1Department of Internal Medicine, Taichung Veterans General Hospital, Taichung, Taiwan
2Department of Radiology, Taichung Veterans General Hospital, Taichung, Taiwan

Keywords: Edema, malignancy, polymyositis


Localized subcutaneous edema is a rare manifestation of inflammatory myopathy. In general, the incidence of malignancy in dermatomyositis is higher than that in polymyositis (PM). The association between malignancy and dermatomyositis has been established; however, it is less convincing in PM. In this article, we report on a case of malignancy-associated PM with an initial presentation of localized subcutaneous edema. A 66-year-old male patient with a history of chronic hepatitis B was presented to us with both left arm swelling and progressive proximal muscle weakness. A multi-detector row computed tomography showed prominent left arm edema, while a venography demonstrated no venous thrombosis or stenosis. A diagnosis of PM was established according to its typical symptoms, high serum creatine kinase level, positive electromyography findings, and systemic inflammatory signs. Magnetic resonance imaging of the liver revealed infiltrative hepatocellular carcinoma. After undergoing systemic corticosteroid therapy, in combination with hydroxychloroquine, the left arm edema was resolved. However, patient died from hepatocellular carcinoma three months after the date of diagnosis. It is important to recognize that hepatocellular carcinoma-associated PM may initially present itself with localized non-pitting edema. Although such localized edema may be responsive to corticosteroids, a patient’s overall prognosis remains poor. We presume that PM with localized subcutaneous edema may be a predictor of malignancy, and therefore recommend a tumor survey.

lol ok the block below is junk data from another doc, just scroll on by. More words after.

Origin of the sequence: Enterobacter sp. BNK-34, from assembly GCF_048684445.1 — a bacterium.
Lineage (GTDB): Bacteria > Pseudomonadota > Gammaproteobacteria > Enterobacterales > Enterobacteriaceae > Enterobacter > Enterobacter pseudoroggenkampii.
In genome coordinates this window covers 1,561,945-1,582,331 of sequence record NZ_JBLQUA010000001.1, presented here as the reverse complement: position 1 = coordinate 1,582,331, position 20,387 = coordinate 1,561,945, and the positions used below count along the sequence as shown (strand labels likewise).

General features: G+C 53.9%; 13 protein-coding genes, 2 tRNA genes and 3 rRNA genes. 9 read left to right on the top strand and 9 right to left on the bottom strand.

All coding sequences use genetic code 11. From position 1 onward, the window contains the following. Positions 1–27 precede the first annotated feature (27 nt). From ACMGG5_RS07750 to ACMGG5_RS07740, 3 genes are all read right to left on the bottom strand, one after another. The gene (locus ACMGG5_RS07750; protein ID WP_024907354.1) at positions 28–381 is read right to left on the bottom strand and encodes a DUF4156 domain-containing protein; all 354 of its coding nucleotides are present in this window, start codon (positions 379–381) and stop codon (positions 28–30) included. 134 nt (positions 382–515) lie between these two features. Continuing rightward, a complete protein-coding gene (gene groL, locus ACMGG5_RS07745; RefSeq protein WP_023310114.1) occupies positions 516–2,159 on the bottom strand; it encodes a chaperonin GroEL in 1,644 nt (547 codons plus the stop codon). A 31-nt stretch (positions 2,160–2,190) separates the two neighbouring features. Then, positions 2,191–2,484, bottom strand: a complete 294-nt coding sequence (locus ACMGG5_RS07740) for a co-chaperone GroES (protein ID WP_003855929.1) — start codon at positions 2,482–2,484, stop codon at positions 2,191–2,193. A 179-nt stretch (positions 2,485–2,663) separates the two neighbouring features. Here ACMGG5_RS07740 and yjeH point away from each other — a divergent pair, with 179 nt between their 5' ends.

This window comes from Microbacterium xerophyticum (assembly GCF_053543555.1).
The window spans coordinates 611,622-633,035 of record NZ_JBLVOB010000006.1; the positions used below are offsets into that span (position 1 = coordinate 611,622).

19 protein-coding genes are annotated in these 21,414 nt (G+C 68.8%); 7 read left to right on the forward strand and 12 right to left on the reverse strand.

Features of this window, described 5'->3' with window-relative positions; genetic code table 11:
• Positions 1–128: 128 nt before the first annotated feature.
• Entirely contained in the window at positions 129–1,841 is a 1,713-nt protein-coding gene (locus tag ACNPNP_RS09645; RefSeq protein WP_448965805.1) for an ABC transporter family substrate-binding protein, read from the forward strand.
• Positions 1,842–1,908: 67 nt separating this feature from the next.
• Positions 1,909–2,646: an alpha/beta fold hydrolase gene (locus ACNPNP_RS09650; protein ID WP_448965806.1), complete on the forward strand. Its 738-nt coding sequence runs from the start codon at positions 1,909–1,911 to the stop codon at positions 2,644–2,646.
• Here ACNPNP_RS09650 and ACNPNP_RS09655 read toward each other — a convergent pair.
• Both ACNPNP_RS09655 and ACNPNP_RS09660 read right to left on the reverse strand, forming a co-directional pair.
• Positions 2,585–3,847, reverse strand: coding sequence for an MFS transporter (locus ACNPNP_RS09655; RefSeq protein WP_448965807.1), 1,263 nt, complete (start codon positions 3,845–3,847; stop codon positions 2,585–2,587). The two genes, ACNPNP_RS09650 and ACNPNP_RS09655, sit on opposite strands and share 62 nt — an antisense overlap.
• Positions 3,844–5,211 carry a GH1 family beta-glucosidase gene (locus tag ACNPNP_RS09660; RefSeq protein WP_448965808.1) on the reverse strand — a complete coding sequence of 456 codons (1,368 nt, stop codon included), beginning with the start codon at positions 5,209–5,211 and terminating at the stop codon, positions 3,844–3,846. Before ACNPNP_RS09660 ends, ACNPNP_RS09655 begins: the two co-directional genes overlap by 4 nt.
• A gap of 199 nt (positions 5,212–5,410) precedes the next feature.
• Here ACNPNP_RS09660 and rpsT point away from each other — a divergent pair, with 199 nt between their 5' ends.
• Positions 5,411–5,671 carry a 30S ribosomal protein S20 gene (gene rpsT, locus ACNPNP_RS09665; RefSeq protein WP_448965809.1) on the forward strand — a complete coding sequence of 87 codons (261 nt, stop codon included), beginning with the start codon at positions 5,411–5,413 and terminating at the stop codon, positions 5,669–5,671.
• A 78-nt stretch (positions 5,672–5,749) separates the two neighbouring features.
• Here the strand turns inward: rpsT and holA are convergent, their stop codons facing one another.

Conflict of Interest

The authors declared no conflicts of interest with respect to the authorship and/or publication of this article.

Financial Disclosure

The authors received no financial support for the research and/or authorship of this article.